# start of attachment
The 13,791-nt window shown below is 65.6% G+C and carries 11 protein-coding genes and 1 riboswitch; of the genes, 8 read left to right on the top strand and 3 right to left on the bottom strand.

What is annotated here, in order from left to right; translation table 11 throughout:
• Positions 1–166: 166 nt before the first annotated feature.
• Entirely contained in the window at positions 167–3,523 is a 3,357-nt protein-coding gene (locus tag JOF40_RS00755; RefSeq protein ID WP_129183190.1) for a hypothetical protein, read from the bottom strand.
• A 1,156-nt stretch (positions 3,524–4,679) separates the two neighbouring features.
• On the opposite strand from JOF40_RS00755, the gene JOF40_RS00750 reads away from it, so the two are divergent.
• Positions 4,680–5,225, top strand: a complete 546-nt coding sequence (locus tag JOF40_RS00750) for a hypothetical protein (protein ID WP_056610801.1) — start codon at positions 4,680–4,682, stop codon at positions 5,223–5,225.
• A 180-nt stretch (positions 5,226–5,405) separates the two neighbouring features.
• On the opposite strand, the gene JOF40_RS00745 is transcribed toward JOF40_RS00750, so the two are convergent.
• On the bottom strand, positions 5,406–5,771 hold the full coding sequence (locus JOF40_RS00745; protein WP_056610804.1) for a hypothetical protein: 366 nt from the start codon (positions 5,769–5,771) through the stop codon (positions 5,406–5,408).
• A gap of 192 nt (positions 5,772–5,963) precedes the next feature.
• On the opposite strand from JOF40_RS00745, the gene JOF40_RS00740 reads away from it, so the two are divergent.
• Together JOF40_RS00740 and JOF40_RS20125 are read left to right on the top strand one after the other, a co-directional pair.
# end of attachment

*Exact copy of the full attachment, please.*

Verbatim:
The 13,791-nt window shown below is 65.6% G+C and carries 11 protein-coding genes and 1 riboswitch; of the genes, 8 read left to right on the top strand and 3 right to left on the bottom strand.

What is annotated here, in order from left to right; translation table 11 throughout:
• Positions 1–166: 166 nt before the first annotated feature.
• Entirely contained in the window at positions 167–3,523 is a 3,357-nt protein-coding gene (locus tag JOF40_RS00755; RefSeq protein ID WP_129183190.1) for a hypothetical protein, read from the bottom strand.
• A 1,156-nt stretch (positions 3,524–4,679) separates the two neighbouring features.
• On the opposite strand from JOF40_RS00755, the gene JOF40_RS00750 reads away from it, so the two are divergent.
• Positions 4,680–5,225, top strand: a complete 546-nt coding sequence (locus tag JOF40_RS00750) for a hypothetical protein (protein ID WP_056610801.1) — start codon at positions 4,680–4,682, stop codon at positions 5,223–5,225.
• A 180-nt stretch (positions 5,226–5,405) separates the two neighbouring features.
• On the opposite strand, the gene JOF40_RS00745 is transcribed toward JOF40_RS00750, so the two are convergent.
• On the bottom strand, positions 5,406–5,771 hold the full coding sequence (locus JOF40_RS00745; protein WP_056610804.1) for a hypothetical protein: 366 nt from the start codon (positions 5,769–5,771) through the stop codon (positions 5,406–5,408).
• A gap of 192 nt (positions 5,772–5,963) precedes the next feature.
• On the opposite strand from JOF40_RS00745, the gene JOF40_RS00740 reads away from it, so the two are divergent.
• Together JOF40_RS00740 and JOF40_RS20125 are read left to right on the top strand one after the other, a co-directional pair.